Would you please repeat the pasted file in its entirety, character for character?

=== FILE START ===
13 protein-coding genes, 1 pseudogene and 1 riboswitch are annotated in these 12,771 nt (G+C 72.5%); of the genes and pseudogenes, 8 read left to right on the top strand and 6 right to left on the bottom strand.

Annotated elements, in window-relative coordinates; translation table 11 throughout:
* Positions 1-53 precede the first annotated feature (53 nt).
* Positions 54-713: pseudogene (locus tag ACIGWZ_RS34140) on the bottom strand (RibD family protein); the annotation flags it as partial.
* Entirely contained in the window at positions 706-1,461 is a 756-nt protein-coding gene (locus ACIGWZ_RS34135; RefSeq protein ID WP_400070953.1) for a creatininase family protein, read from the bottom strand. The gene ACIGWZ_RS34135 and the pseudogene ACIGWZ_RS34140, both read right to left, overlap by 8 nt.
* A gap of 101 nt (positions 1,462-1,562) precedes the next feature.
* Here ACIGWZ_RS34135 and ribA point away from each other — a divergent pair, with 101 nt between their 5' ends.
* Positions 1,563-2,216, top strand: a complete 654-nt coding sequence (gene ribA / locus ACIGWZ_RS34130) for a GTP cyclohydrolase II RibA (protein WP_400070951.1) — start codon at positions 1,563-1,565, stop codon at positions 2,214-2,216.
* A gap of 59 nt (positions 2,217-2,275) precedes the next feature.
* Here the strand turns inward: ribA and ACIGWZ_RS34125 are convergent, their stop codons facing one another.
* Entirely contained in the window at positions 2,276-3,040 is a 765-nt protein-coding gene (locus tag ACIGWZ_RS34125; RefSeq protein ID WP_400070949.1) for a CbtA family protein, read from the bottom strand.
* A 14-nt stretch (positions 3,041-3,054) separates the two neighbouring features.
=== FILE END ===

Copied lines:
13 protein-coding genes, 1 pseudogene and 1 riboswitch are annotated in these 12,771 nt (G+C 72.5%); of the genes and pseudogenes, 8 read left to right on the top strand and 6 right to left on the bottom strand.

Annotated elements, in window-relative coordinates; translation table 11 throughout:
* Positions 1-53 precede the first annotated feature (53 nt).
* Positions 54-713: pseudogene (locus tag ACIGWZ_RS34140) on the bottom strand (RibD family protein); the annotation flags it as partial.
* Entirely contained in the window at positions 706-1,461 is a 756-nt protein-coding gene (locus ACIGWZ_RS34135; RefSeq protein ID WP_400070953.1) for a creatininase family protein, read from the bottom strand. The gene ACIGWZ_RS34135 and the pseudogene ACIGWZ_RS34140, both read right to left, overlap by 8 nt.
* A gap of 101 nt (positions 1,462-1,562) precedes the next feature.
* Here ACIGWZ_RS34135 and ribA point away from each other — a divergent pair, with 101 nt between their 5' ends.
* Positions 1,563-2,216, top strand: a complete 654-nt coding sequence (gene ribA / locus ACIGWZ_RS34130) for a GTP cyclohydrolase II RibA (protein WP_400070951.1) — start codon at positions 1,563-1,565, stop codon at positions 2,214-2,216.
* A gap of 59 nt (positions 2,217-2,275) precedes the next feature.
* Here the strand turns inward: ribA and ACIGWZ_RS34125 are convergent, their stop codons facing one another.
* Entirely contained in the window at positions 2,276-3,040 is a 765-nt protein-coding gene (locus tag ACIGWZ_RS34125; RefSeq protein ID WP_400070949.1) for a CbtA family protein, read from the bottom strand.
* A 14-nt stretch (positions 3,041-3,054) separates the two neighbouring features.